Mention de date : Juin 2019
Breastfeeding Medicine / Academy of Breastfeeding Medicine . Vol. 14, n°5
Paru le : 01/06/2019
[n° ou bulletin]
[n° ou bulletin]
RéservationRéserver ce document
DépouillementsAjouter le résultat dans votre panier
ABM Clinical Protocol #31: Radiology and Nuclear Medicine Studies in Lactating Women / Academy of Breastfeeding Medicine in Breastfeeding Medicine, Vol. 14, n°5 (Juin 2019)
Titre : ABM Clinical Protocol #31: Radiology and Nuclear Medicine Studies in Lactating Women Type de document : texte imprimé Auteurs : Academy of Breastfeeding Medicine, Auteur ; Margaret M. Fleming, Auteur ; Katrina B. Mitchell, Auteur ; Philip O. Anderson, Auteur Année de publication : 2019 Article en page(s) : pp. 290-294 Note générale : A central goal of the Academy of Breastfeeding Medicine is the development of clinical protocols for managing common medical problems that may impact breastfeeding success. These protocols serve only as guidelines for the care of breastfeeding mothers and infants and do not delineate an exclusive course of treatment or serve as standards of medical care. Variations in treatment may be appropriate according to the needs of an individual patient. Langues : Anglais (eng) Catégories : Cancer
Note de contenu : Introduction
"Breastfeeding women may be required to undergo diagnostic imaging and/or nuclear medicine procedures at any point during lactation. Many women report being incorrectly instructed to discard (“pump and dump”) their breast milk or stop breastfeeding after procedures. We seek to provide guidelines and recommendations regarding the safety of common imaging and nuclear medicine procedures performed during lactation. Although the vast majority of circumstances do not require interruption of breastfeeding, certain exceptions do exist and will be reviewed. A summary of recommendations is provided in Table 1." [Extrait de l'article)
in Breastfeeding Medicine > Vol. 14, n°5 (Juin 2019) . - pp. 290-294[article]Factors in the Hospital Experience Associated with Postpartum Breastfeeding Success / Karen C. Schliep in Breastfeeding Medicine, Vol. 14, n°5 (Juin 2019)
Titre : Factors in the Hospital Experience Associated with Postpartum Breastfeeding Success Type de document : texte imprimé Auteurs : Karen C. Schliep, Auteur ; Daniel Denhalter, Auteur ; Lisa H. Gren, Auteur Année de publication : 2019 Article en page(s) : pp. 334–341 Langues : Anglais (eng) Catégories : Accessoire et technique
Durée de l'allaitement
Frein à l'allaitement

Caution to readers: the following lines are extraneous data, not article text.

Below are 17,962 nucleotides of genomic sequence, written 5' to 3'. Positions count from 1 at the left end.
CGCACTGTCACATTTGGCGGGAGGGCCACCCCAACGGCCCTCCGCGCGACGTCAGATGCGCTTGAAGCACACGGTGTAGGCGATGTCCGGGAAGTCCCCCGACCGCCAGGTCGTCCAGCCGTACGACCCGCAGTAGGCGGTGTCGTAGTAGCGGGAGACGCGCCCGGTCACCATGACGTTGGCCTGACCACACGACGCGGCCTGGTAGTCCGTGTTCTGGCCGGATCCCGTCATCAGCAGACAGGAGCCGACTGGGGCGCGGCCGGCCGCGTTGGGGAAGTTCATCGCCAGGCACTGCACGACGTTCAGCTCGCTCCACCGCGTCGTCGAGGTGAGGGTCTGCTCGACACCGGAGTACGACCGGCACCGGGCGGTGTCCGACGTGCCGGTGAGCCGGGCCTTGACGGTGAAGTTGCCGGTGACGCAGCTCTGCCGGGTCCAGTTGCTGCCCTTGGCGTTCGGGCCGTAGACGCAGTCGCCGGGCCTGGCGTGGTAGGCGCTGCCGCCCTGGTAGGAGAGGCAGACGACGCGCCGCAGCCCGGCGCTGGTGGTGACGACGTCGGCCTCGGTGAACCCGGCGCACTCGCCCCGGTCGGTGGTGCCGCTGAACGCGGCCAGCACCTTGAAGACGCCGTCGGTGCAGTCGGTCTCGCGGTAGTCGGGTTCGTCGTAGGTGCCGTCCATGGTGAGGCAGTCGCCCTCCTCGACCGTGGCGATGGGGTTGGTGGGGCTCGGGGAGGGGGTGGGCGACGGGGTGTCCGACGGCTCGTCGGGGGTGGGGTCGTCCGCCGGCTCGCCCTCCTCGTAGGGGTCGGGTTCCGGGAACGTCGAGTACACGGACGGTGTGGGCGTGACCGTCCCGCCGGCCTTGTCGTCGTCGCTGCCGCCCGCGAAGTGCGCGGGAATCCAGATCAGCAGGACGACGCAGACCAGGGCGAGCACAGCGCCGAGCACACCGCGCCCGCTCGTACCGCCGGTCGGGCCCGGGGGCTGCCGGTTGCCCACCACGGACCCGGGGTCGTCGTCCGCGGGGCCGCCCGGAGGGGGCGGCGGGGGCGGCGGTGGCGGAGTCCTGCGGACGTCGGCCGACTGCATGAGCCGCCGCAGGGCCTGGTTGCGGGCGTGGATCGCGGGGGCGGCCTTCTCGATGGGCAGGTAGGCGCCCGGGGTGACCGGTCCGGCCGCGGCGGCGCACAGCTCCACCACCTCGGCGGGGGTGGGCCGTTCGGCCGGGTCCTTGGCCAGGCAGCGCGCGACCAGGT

IHAB Initiative Hôpital Ami des Bébés
Lait artificiel pour nourrisson
Pratique de l'allaitement
Promotion de l'allaitement
Mots-clés : packs gratuits Résumé : "Introduction: Hospitals are in a unique position to promote, protect, and support breastfeeding. However, the association between in-hospital events and breastfeeding success within population-based samples has not been well studied.
Materials and Methods: A stratified (by education and birth weight) systematic sample of 5,770 mothers taking part in the Utah Pregnancy Risk Assessment Monitoring System, 2012–2015, were included. Mothers, 2–4 months postpartum, completed the 82-item questionnaire, including if they had ever breastfed their new baby, and if so, current breastfeeding status. Relationships between in-hospital experiences and breastfeeding termination and duration were evaluated via Poisson and Cox proportional hazard regression models, respectively, adjusting for other in-hospital experiences, maternal age, race/ethnicity, maternal education, marital status, smoking, physical activity, delivery method, pregnancy complications, and length of hospital stay.
Results: Of all, 94.4% of mothers self-reported breastfeeding initiation, of whom 18.8% had breastfed <2 months, having breastfed on average 3.2 weeks (standard error: 0.07). In fully adjusted models, mothers who reported receiving a pacifier, receiving formula, or had staff help them learn how to breastfeed had a higher prevalence of terminating breastfeeding before 2 months (adjusted prevalence ratio [aPR] = 1.13, 95% confidence interval [CI]: 0.97–1.32; aPR = 1.20, 95% CI: 1.07–1.36; and aPR = 1.25, 95% CI: 1.08–1.34). Conversely, mothers who reported starting and feeding only breast milk in the hospital and receiving a phone number to call for help with breastfeeding had a lower prevalence of breastfeeding termination before 2 months (aPR = 0.72, 95% CI: 0.61–0.86; aPR = 0.57, 95% CI: 0.51–0.64; and aPR = 0.91, 95% CI: 0.80–1.03). Adjusted Cox models showed similar direction of associations.
Conclusions: Encouraging mothers to exclusively breastfeed in the hospital, and reducing gift packs containing pacifiers and formula, may be key areas United States hospitals can focus on to increase breastfeeding success. Prospective assessment in other geographical regions is needed to corroborate these findings."
[Résumé de l'auteur]
in Breastfeeding Medicine > Vol. 14, n°5 (Juin 2019) . - pp. 334–341[article]